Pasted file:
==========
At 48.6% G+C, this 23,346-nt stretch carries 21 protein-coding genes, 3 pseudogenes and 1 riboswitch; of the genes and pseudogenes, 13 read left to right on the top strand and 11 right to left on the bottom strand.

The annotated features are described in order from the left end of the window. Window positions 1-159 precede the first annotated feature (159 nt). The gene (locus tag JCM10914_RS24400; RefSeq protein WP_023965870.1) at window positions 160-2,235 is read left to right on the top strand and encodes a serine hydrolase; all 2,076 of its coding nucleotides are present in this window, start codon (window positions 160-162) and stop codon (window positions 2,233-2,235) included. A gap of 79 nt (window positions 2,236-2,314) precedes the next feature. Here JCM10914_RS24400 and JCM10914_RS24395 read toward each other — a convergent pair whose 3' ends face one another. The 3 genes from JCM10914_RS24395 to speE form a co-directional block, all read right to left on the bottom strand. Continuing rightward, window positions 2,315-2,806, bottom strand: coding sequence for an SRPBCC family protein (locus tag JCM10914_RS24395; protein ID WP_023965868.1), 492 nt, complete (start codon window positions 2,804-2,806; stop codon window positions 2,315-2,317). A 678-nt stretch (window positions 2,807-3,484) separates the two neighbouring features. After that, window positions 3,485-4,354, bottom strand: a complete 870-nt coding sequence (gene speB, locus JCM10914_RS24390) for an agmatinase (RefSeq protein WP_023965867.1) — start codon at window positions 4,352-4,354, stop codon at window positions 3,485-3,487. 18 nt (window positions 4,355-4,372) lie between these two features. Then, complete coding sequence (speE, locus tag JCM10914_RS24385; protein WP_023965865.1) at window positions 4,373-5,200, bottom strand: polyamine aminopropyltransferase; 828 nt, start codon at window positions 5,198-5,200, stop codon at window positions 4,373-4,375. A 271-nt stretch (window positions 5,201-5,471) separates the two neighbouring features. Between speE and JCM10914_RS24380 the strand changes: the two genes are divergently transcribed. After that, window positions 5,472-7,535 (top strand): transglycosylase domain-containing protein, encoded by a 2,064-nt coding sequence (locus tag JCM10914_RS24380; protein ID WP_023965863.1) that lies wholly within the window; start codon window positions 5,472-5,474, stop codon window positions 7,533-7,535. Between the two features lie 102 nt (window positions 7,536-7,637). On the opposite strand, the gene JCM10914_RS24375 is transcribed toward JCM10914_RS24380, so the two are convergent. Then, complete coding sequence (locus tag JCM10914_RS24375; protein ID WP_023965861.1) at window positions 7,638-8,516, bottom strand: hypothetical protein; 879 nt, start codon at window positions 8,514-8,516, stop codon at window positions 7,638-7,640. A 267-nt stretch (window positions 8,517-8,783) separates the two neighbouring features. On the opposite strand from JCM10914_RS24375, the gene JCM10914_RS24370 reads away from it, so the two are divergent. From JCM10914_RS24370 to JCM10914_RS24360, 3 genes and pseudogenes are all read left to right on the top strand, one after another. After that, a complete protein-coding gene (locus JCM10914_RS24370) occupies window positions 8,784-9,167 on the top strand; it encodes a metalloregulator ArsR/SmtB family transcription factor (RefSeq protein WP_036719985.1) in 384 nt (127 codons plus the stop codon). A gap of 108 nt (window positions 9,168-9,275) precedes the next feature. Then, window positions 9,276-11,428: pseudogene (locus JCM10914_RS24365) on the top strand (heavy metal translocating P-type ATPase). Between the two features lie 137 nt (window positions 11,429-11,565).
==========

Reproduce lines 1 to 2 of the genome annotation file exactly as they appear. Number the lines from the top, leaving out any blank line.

At 48.6% G+C, this 23,346-nt stretch carries 21 protein-coding genes, 3 pseudogenes and 1 riboswitch; of the genes and pseudogenes, 13 read left to right on the top strand and 11 right to left on the bottom strand.

The annotated features are described in order from the left end of the window. Window positions 1-159 precede the first annotated feature (159 nt). The gene (locus tag JCM10914_RS24400; RefSeq protein WP_023965870.1) at window positions 160-2,235 is read left to right on the top strand and encodes a serine hydrolase; all 2,076 of its coding nucleotides are present in this window, start codon (window positions 160-162) and stop codon (window positions 2,233-2,235) included. A gap of 79 nt (window positions 2,236-2,314) precedes the next feature. Here JCM10914_RS24400 and JCM10914_RS24395 read toward each other — a convergent pair whose 3' ends face one another. The 3 genes from JCM10914_RS24395 to speE form a co-directional block, all read right to left on the bottom strand. Continuing rightward, window positions 2,315-2,806, bottom strand: coding sequence for an SRPBCC family protein (locus tag JCM10914_RS24395; protein ID WP_023965868.1), 492 nt, complete (start codon window positions 2,804-2,806; stop codon window positions 2,315-2,317). A 678-nt stretch (window positions 2,807-3,484) separates the two neighbouring features. After that, window positions 3,485-4,354, bottom strand: a complete 870-nt coding sequence (gene speB, locus JCM10914_RS24390) for an agmatinase (RefSeq protein WP_023965867.1) — start codon at window positions 4,352-4,354, stop codon at window positions 3,485-3,487. 18 nt (window positions 4,355-4,372) lie between these two features. Then, complete coding sequence (speE, locus tag JCM10914_RS24385; protein WP_023965865.1) at window positions 4,373-5,200, bottom strand: polyamine aminopropyltransferase; 828 nt, start codon at window positions 5,198-5,200, stop codon at window positions 4,373-4,375. A 271-nt stretch (window positions 5,201-5,471) separates the two neighbouring features. Between speE and JCM10914_RS24380 the strand changes: the two genes are divergently transcribed. After that, window positions 5,472-7,535 (top strand): transglycosylase domain-containing protein, encoded by a 2,064-nt coding sequence (locus tag JCM10914_RS24380; protein ID WP_023965863.1) that lies wholly within the window; start codon window positions 5,472-5,474, stop codon window positions 7,533-7,535. Between the two features lie 102 nt (window positions 7,536-7,637). On the opposite strand, the gene JCM10914_RS24375 is transcribed toward JCM10914_RS24380, so the two are convergent. Then, complete coding sequence (locus tag JCM10914_RS24375; protein ID WP_023965861.1) at window positions 7,638-8,516, bottom strand: hypothetical protein; 879 nt, start codon at window positions 8,514-8,516, stop codon at window positions 7,638-7,640. A 267-nt stretch (window positions 8,517-8,783) separates the two neighbouring features. On the opposite strand from JCM10914_RS24375, the gene JCM10914_RS24370 reads away from it, so the two are divergent. From JCM10914_RS24370 to JCM10914_RS24360, 3 genes and pseudogenes are all read left to right on the top strand, one after another. After that, a complete protein-coding gene (locus JCM10914_RS24370) occupies window positions 8,784-9,167 on the top strand; it encodes a metalloregulator ArsR/SmtB family transcription factor (RefSeq protein WP_036719985.1) in 384 nt (127 codons plus the stop codon). A gap of 108 nt (window positions 9,168-9,275) precedes the next feature. Then, window positions 9,276-11,428: pseudogene (locus JCM10914_RS24365) on the top strand (heavy metal translocating P-type ATPase). Between the two features lie 137 nt (window positions 11,429-11,565).